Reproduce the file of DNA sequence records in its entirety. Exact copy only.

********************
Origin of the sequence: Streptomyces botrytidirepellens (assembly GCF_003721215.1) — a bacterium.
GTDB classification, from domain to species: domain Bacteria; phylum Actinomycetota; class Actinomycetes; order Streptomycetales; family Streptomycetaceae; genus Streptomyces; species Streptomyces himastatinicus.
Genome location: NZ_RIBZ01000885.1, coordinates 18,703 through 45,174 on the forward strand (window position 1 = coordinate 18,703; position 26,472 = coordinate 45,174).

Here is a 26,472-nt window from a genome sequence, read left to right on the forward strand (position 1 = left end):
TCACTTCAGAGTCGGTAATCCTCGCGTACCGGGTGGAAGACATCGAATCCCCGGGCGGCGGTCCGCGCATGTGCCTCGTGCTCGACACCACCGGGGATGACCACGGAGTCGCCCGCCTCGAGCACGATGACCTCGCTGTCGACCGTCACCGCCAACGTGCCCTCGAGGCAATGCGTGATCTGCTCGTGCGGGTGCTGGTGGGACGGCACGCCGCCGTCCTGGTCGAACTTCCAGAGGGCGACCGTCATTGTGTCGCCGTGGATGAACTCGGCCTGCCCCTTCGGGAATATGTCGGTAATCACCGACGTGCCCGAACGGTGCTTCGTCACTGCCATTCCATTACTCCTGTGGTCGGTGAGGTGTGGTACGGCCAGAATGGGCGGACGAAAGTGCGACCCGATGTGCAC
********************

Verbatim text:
Origin of the sequence: Streptomyces botrytidirepellens (assembly GCF_003721215.1) — a bacterium.
GTDB classification, from domain to species: domain Bacteria; phylum Actinomycetota; class Actinomycetes; order Streptomycetales; family Streptomycetaceae; genus Streptomyces; species Streptomyces himastatinicus.
Genome location: NZ_RIBZ01000885.1, coordinates 18,703 through 45,174 on the forward strand (window position 1 = coordinate 18,703; position 26,472 = coordinate 45,174).

Here is a 26,472-nt window from a genome sequence, read left to right on the forward strand (position 1 = left end):
TCACTTCAGAGTCGGTAATCCTCGCGTACCGGGTGGAAGACATCGAATCCCCGGGCGGCGGTCCGCGCATGTGCCTCGTGCTCGACACCACCGGGGATGACCACGGAGTCGCCCGCCTCGAGCACGATGACCTCGCTGTCGACCGTCACCGCCAACGTGCCCTCGAGGCAATGCGTGATCTGCTCGTGCGGGTGCTGGTGGGACGGCACGCCGCCGTCCTGGTCGAACTTCCAGAGGGCGACCGTCATTGTGTCGCCGTGGATGAACTCGGCCTGCCCCTTCGGGAATATGTCGGTAATCACCGACGTGCCCGAACGGTGCTTCGTCACTGCCATTCCATTACTCCTGTGGTCGGTGAGGTGTGGTACGGCCAGAATGGGCGGACGAAAGTGCGACCCGATGTGCAC